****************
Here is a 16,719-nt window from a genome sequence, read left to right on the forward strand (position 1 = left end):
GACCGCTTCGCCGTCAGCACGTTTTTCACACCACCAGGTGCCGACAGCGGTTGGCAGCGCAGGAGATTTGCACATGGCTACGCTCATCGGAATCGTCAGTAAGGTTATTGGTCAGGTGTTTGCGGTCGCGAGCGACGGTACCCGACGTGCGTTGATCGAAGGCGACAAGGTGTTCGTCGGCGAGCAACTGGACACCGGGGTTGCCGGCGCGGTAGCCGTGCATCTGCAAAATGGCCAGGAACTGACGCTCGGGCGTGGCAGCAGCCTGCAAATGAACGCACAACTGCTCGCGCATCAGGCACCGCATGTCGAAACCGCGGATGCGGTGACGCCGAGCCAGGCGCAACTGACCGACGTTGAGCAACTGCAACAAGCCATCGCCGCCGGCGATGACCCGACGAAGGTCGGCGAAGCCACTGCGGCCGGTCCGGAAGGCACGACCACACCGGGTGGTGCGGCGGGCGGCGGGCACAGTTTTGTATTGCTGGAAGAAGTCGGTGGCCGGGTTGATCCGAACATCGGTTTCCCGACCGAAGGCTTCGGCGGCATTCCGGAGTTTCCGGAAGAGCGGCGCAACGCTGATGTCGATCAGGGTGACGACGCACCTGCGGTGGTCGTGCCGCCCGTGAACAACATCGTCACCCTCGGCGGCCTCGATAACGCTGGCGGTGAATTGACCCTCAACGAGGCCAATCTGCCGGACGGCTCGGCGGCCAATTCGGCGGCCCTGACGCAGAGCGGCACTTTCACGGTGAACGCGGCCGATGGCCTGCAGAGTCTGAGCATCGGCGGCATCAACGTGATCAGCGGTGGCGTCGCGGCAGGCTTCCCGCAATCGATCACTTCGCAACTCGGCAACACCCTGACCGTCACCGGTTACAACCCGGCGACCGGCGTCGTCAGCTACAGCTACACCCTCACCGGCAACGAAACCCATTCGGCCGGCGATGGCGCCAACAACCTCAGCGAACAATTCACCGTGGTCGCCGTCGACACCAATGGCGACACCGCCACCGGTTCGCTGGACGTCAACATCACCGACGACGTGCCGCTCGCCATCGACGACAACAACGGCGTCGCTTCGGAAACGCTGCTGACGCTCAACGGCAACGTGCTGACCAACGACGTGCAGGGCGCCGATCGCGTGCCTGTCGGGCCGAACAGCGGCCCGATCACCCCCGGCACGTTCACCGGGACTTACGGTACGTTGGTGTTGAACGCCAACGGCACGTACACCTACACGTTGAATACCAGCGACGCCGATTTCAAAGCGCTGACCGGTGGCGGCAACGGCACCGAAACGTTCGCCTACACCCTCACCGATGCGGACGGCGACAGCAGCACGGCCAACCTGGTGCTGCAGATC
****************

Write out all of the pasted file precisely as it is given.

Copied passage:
Here is a 16,719-nt window from a genome sequence, read left to right on the forward strand (position 1 = left end):
GACCGCTTCGCCGTCAGCACGTTTTTCACACCACCAGGTGCCGACAGCGGTTGGCAGCGCAGGAGATTTGCACATGGCTACGCTCATCGGAATCGTCAGTAAGGTTATTGGTCAGGTGTTTGCGGTCGCGAGCGACGGTACCCGACGTGCGTTGATCGAAGGCGACAAGGTGTTCGTCGGCGAGCAACTGGACACCGGGGTTGCCGGCGCGGTAGCCGTGCATCTGCAAAATGGCCAGGAACTGACGCTCGGGCGTGGCAGCAGCCTGCAAATGAACGCACAACTGCTCGCGCATCAGGCACCGCATGTCGAAACCGCGGATGCGGTGACGCCGAGCCAGGCGCAACTGACCGACGTTGAGCAACTGCAACAAGCCATCGCCGCCGGCGATGACCCGACGAAGGTCGGCGAAGCCACTGCGGCCGGTCCGGAAGGCACGACCACACCGGGTGGTGCGGCGGGCGGCGGGCACAGTTTTGTATTGCTGGAAGAAGTCGGTGGCCGGGTTGATCCGAACATCGGTTTCCCGACCGAAGGCTTCGGCGGCATTCCGGAGTTTCCGGAAGAGCGGCGCAACGCTGATGTCGATCAGGGTGACGACGCACCTGCGGTGGTCGTGCCGCCCGTGAACAACATCGTCACCCTCGGCGGCCTCGATAACGCTGGCGGTGAATTGACCCTCAACGAGGCCAATCTGCCGGACGGCTCGGCGGCCAATTCGGCGGCCCTGACGCAGAGCGGCACTTTCACGGTGAACGCGGCCGATGGCCTGCAGAGTCTGAGCATCGGCGGCATCAACGTGATCAGCGGTGGCGTCGCGGCAGGCTTCCCGCAATCGATCACTTCGCAACTCGGCAACACCCTGACCGTCACCGGTTACAACCCGGCGACCGGCGTCGTCAGCTACAGCTACACCCTCACCGGCAACGAAACCCATTCGGCCGGCGATGGCGCCAACAACCTCAGCGAACAATTCACCGTGGTCGCCGTCGACACCAATGGCGACACCGCCACCGGTTCGCTGGACGTCAACATCACCGACGACGTGCCGCTCGCCATCGACGACAACAACGGCGTCGCTTCGGAAACGCTGCTGACGCTCAACGGCAACGTGCTGACCAACGACGTGCAGGGCGCCGATCGCGTGCCTGTCGGGCCGAACAGCGGCCCGATCACCCCCGGCACGTTCACCGGGACTTACGGTACGTTGGTGTTGAACGCCAACGGCACGTACACCTACACGTTGAATACCAGCGACGCCGATTTCAAAGCGCTGACCGGTGGCGGCAACGGCACCGAAACGTTCGCCTACACCCTCACCGATGCGGACGGCGACAGCAGCACGGCCAACCTGGTGCTGCAGATC